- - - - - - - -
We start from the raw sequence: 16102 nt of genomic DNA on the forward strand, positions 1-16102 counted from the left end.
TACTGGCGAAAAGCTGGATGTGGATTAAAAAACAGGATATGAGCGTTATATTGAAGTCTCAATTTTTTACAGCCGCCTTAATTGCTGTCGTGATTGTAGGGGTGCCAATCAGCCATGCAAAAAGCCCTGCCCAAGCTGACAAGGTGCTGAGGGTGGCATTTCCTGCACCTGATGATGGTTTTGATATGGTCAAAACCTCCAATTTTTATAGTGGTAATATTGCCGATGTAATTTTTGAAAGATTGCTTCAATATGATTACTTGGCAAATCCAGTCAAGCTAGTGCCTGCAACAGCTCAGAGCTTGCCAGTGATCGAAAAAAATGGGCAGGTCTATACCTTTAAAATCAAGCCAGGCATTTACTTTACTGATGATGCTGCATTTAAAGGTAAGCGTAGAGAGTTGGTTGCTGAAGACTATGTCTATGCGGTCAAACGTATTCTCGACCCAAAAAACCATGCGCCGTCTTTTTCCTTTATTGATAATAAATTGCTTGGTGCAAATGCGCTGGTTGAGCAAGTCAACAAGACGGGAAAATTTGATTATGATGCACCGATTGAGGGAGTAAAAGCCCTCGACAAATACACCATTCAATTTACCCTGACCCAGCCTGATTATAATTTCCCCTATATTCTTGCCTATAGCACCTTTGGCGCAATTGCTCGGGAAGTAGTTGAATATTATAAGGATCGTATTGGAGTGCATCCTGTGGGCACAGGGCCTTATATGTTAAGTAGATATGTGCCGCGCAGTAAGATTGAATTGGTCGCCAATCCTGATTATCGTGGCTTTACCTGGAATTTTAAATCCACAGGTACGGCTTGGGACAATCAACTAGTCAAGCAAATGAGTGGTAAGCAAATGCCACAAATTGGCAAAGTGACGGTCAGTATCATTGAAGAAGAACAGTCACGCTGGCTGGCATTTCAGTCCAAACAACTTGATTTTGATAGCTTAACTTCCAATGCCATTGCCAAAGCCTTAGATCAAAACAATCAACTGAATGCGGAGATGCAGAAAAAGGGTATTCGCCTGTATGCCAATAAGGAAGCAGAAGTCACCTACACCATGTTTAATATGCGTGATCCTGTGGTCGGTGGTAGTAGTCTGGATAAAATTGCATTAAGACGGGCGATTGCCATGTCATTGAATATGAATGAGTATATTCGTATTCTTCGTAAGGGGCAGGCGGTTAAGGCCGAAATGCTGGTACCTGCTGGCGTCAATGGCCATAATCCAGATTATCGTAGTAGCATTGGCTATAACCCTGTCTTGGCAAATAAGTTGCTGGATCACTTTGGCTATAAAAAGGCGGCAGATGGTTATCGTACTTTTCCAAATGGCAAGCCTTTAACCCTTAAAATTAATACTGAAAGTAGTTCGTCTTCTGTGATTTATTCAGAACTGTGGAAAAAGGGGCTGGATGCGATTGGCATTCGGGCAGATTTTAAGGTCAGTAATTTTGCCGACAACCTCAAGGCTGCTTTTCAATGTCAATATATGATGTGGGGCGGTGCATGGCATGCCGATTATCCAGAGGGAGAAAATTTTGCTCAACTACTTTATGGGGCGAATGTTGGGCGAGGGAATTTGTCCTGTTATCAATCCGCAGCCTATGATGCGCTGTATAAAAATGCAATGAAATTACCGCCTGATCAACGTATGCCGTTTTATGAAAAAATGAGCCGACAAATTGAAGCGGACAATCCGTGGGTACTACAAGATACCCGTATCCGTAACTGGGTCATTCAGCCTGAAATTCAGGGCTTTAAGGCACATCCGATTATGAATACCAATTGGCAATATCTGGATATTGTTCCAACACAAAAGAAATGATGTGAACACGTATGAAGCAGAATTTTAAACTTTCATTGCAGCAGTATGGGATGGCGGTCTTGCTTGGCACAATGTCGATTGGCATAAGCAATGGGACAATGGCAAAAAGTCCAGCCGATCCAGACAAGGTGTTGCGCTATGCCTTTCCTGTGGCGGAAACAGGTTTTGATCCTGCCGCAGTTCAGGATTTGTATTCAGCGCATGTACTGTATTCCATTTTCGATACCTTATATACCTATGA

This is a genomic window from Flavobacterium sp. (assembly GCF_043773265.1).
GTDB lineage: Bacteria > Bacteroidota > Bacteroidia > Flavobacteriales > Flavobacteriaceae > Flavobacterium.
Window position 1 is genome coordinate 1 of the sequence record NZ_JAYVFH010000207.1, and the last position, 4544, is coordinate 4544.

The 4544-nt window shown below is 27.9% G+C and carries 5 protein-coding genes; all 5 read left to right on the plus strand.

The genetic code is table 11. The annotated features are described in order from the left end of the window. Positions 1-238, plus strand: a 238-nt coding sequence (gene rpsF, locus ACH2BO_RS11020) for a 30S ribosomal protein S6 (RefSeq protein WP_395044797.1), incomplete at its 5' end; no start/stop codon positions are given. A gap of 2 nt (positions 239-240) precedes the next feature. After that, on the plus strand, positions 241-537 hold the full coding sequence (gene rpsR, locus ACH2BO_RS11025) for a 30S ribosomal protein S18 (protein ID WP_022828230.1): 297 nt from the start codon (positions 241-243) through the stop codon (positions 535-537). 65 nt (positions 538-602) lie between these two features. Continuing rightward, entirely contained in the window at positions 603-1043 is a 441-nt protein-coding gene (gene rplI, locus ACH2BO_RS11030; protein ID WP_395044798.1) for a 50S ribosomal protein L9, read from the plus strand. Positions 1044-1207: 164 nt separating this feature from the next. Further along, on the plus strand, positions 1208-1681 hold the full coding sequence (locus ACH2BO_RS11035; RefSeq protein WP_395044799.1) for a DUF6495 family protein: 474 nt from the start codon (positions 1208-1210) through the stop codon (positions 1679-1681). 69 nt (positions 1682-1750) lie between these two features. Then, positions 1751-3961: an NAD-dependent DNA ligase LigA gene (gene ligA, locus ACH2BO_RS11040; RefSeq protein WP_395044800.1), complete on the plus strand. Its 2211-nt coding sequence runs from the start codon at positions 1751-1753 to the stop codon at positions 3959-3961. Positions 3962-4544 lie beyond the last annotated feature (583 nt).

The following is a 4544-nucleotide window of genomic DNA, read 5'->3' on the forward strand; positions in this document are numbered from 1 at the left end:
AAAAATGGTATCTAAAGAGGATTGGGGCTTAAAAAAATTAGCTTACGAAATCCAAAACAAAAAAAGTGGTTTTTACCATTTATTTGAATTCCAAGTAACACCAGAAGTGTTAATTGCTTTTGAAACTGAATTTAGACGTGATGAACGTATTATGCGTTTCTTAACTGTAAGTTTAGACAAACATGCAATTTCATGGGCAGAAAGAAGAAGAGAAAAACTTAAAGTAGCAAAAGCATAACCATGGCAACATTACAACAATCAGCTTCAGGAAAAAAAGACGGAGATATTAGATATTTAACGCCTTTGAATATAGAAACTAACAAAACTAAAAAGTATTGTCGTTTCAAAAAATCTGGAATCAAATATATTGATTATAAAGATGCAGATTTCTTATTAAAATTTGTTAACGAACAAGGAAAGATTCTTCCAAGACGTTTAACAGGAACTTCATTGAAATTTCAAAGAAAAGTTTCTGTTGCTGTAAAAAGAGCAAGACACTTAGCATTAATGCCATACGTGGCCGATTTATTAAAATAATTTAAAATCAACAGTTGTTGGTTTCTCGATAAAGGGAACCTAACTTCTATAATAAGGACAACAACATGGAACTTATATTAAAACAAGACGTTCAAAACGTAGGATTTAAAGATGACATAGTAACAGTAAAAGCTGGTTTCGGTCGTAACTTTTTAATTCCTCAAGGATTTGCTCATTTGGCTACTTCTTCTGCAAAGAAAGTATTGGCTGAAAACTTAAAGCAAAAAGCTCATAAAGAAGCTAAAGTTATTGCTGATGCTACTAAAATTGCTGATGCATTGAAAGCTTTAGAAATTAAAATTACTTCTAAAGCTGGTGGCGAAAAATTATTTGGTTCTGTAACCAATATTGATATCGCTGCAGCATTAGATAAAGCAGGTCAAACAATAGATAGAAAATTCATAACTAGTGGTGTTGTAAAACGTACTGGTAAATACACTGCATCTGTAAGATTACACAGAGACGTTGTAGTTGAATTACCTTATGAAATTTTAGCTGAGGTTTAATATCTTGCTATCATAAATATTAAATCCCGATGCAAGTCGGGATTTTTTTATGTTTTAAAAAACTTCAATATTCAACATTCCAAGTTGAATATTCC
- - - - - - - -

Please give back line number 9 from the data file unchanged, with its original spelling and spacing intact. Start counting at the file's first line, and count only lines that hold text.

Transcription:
AAAAATGGTATCTAAAGAGGATTGGGGCTTAAAAAAATTAGCTTACGAAATCCAAAACAAAAAAAGTGGTTTTTACCATTTATTTGAATTCCAAGTAACACCAGAAGTGTTAATTGCTTTTGAAACTGAATTTAGACGTGATGAACGTATTATGCGTTTCTTAACTGTAAGTTTAGACAAACATGCAATTTCATGGGCAGAAAGAAGAAGAGAAAAACTTAAAGTAGCAAAAGCATAACCATGGCAACATTACAACAATCAGCTTCAGGAAAAAAAGACGGAGATATTAGATATTTAACGCCTTTGAATATAGAAACTAACAAAACTAAAAAGTATTGTCGTTTCAAAAAATCTGGAATCAAATATATTGATTATAAAGATGCAGATTTCTTATTAAAATTTGTTAACGAACAAGGAAAGATTCTTCCAAGACGTTTAACAGGAACTTCATTGAAATTTCAAAGAAAAGTTTCTGTTGCTGTAAAAAGAGCAAGACACTTAGCATTAATGCCATACGTGGCCGATTTATTAAAATAATTTAAAATCAACAGTTGTTGGTTTCTCGATAAAGGGAACCTAACTTCTATAATAAGGACAACAACATGGAACTTATATTAAAACAAGACGTTCAAAACGTAGGATTTAAAGATGACATAGTAACAGTAAAAGCTGGTTTCGGTCGTAACTTTTTAATTCCTCAAGGATTTGCTCATTTGGCTACTTCTTCTGCAAAGAAAGTATTGGCTGAAAACTTAAAGCAAAAAGCTCATAAAGAAGCTAAAGTTATTGCTGATGCTACTAAAATTGCTGATGCATTGAAAGCTTTAGAAATTAAAATTACTTCTAAAGCTGGTGGCGAAAAATTATTTGGTTCTGTAACCAATATTGATATCGCTGCAGCATTAGATAAAGCAGGTCAAACAATAGATAGAAAATTCATAACTAGTGGTGTTGTAAAACGTACTGGTAAATACACTGCATCTGTAAGATTACACAGAGACGTTGTAGTTGAATTACCTTATGAAATTTTAGCTGAGGTTTAATATCTTGCTATCATAAATATTAAATCCCGATGCAAGTCGGGATTTTTTTATGTTTTAAAAAACTTCAATATTCAACATTCCAAGTTGAATATTCC